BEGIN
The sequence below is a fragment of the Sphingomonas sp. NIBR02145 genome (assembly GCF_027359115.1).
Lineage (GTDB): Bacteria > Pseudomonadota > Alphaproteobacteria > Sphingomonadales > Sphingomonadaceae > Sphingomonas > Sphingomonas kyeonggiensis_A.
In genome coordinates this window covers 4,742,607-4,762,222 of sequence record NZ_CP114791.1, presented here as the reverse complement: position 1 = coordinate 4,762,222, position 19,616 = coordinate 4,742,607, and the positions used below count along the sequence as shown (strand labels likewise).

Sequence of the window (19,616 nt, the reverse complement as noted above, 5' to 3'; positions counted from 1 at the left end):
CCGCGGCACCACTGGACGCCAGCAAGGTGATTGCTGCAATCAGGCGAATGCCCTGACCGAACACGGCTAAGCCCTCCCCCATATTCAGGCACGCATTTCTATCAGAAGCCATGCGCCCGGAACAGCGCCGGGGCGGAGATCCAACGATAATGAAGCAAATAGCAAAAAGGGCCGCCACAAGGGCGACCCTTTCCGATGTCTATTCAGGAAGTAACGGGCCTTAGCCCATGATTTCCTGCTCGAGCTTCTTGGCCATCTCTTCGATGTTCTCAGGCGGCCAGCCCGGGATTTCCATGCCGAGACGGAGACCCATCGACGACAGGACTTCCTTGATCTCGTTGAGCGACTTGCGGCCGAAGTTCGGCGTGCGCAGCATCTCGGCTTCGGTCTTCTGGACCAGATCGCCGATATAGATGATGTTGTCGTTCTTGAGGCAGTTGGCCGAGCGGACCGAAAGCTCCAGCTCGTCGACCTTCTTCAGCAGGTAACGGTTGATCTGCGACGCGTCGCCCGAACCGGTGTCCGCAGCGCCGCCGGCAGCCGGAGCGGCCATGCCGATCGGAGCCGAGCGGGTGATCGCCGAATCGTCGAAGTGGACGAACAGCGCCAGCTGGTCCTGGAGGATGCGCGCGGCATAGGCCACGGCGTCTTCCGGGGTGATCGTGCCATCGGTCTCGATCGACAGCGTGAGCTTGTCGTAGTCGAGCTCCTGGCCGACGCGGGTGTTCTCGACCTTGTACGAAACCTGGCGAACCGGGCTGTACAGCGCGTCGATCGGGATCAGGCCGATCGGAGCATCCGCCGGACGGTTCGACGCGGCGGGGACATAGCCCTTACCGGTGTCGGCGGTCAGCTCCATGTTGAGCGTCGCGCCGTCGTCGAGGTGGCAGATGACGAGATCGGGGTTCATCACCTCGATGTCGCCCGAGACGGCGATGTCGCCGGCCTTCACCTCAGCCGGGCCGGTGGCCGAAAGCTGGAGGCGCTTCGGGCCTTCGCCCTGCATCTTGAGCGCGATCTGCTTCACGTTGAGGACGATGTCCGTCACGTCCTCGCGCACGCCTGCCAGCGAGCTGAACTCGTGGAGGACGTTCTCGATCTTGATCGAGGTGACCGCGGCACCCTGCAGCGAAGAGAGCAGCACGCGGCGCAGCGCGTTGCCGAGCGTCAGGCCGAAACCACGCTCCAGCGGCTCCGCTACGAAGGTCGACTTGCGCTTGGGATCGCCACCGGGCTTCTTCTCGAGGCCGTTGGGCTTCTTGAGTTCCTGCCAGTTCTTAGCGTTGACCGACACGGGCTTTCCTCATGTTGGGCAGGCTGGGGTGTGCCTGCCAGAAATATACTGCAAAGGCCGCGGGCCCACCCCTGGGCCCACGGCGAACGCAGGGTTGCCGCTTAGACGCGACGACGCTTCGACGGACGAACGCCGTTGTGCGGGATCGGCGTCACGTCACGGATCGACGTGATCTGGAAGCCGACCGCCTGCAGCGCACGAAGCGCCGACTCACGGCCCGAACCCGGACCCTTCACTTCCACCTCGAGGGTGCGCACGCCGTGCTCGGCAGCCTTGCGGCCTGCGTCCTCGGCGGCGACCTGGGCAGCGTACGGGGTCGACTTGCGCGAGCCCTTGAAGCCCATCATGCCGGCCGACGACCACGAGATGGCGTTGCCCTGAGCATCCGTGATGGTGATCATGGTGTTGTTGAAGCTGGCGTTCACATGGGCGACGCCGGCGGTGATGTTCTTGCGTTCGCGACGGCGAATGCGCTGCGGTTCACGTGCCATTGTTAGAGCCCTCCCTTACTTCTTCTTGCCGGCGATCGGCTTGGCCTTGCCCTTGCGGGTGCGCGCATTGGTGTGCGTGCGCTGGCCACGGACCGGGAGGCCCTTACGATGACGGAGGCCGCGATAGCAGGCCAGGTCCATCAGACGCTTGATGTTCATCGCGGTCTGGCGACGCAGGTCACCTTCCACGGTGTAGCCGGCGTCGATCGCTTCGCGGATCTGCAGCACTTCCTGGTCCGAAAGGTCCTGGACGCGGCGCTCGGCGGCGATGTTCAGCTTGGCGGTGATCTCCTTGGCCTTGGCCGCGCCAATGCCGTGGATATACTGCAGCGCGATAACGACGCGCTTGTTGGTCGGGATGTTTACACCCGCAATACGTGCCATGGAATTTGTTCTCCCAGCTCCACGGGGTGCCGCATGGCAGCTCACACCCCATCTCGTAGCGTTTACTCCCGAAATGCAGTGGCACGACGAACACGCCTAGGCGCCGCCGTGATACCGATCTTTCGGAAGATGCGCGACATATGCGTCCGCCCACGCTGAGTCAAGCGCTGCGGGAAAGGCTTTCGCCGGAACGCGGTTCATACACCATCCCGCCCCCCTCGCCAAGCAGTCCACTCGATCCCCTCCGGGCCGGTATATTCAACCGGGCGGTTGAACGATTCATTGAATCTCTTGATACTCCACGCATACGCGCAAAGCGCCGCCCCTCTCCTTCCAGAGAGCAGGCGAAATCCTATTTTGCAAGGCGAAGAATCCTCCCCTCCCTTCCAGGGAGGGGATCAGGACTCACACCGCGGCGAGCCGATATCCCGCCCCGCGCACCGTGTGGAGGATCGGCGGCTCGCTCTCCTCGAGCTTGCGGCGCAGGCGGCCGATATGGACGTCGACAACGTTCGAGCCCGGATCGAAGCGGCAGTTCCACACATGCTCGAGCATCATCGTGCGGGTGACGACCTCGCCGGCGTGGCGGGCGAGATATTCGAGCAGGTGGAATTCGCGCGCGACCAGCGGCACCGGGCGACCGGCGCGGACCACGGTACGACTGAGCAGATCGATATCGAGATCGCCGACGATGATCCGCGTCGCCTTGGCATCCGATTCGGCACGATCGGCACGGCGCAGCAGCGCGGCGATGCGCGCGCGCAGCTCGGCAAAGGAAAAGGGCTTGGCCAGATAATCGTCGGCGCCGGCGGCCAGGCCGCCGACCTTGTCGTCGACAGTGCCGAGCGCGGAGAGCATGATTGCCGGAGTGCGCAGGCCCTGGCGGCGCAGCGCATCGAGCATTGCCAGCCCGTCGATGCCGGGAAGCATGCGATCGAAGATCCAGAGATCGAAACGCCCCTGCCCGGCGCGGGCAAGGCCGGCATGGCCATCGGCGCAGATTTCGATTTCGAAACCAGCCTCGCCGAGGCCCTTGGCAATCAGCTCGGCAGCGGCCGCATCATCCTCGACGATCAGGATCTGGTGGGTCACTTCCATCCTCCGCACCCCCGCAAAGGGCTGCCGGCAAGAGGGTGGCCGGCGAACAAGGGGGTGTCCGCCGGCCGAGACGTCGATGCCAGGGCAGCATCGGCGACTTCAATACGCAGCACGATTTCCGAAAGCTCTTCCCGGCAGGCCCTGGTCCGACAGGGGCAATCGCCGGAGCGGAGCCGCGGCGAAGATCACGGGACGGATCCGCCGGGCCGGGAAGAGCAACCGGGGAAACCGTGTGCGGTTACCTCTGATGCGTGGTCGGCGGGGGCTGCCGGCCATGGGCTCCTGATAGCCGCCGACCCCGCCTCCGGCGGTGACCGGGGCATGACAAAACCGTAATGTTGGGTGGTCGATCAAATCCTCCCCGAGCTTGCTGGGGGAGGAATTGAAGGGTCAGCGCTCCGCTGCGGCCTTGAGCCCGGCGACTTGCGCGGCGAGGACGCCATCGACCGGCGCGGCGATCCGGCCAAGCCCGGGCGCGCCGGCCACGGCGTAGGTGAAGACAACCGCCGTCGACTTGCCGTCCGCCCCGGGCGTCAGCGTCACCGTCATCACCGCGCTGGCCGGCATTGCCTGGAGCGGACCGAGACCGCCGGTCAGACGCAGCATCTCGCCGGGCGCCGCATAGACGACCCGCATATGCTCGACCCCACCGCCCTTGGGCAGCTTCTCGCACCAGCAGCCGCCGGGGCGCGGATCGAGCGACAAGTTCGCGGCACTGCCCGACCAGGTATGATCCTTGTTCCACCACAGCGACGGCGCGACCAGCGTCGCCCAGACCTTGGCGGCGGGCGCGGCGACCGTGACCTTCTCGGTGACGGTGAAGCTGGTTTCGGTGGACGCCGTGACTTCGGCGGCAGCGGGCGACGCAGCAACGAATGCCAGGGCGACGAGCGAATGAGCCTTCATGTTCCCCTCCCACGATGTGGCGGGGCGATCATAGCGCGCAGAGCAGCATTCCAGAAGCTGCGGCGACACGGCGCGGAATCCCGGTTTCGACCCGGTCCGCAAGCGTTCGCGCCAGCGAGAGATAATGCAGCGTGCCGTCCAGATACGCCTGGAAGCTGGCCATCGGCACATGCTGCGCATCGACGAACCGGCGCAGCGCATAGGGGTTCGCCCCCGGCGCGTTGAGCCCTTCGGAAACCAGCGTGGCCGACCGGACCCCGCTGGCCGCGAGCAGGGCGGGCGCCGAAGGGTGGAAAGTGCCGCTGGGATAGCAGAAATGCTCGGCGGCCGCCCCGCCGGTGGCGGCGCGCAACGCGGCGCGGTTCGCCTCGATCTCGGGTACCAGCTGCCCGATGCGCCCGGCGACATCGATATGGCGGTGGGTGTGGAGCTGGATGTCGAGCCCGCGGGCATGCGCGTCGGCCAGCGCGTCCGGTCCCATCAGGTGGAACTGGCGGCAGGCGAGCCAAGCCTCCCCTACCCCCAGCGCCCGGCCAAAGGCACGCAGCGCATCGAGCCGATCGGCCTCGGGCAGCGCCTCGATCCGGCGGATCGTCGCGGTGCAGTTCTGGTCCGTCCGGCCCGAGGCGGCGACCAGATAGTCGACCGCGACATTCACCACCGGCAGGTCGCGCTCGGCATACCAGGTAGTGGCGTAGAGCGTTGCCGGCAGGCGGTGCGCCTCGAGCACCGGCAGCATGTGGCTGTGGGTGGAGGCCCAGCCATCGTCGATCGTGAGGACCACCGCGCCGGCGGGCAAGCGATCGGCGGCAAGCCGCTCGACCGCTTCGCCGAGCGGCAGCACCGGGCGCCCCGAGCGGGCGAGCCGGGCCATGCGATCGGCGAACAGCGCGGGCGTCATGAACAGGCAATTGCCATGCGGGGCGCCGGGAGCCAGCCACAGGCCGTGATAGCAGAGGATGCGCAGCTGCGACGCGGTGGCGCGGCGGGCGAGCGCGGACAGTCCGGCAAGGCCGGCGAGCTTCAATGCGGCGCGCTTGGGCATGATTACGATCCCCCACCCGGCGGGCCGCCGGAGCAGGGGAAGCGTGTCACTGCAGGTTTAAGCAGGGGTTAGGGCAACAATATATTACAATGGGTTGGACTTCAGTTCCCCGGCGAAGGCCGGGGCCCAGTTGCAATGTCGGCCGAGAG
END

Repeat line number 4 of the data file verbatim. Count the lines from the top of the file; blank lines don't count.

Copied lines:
Sequence of the window (19,616 nt, the reverse complement as noted above, 5' to 3'; positions counted from 1 at the left end):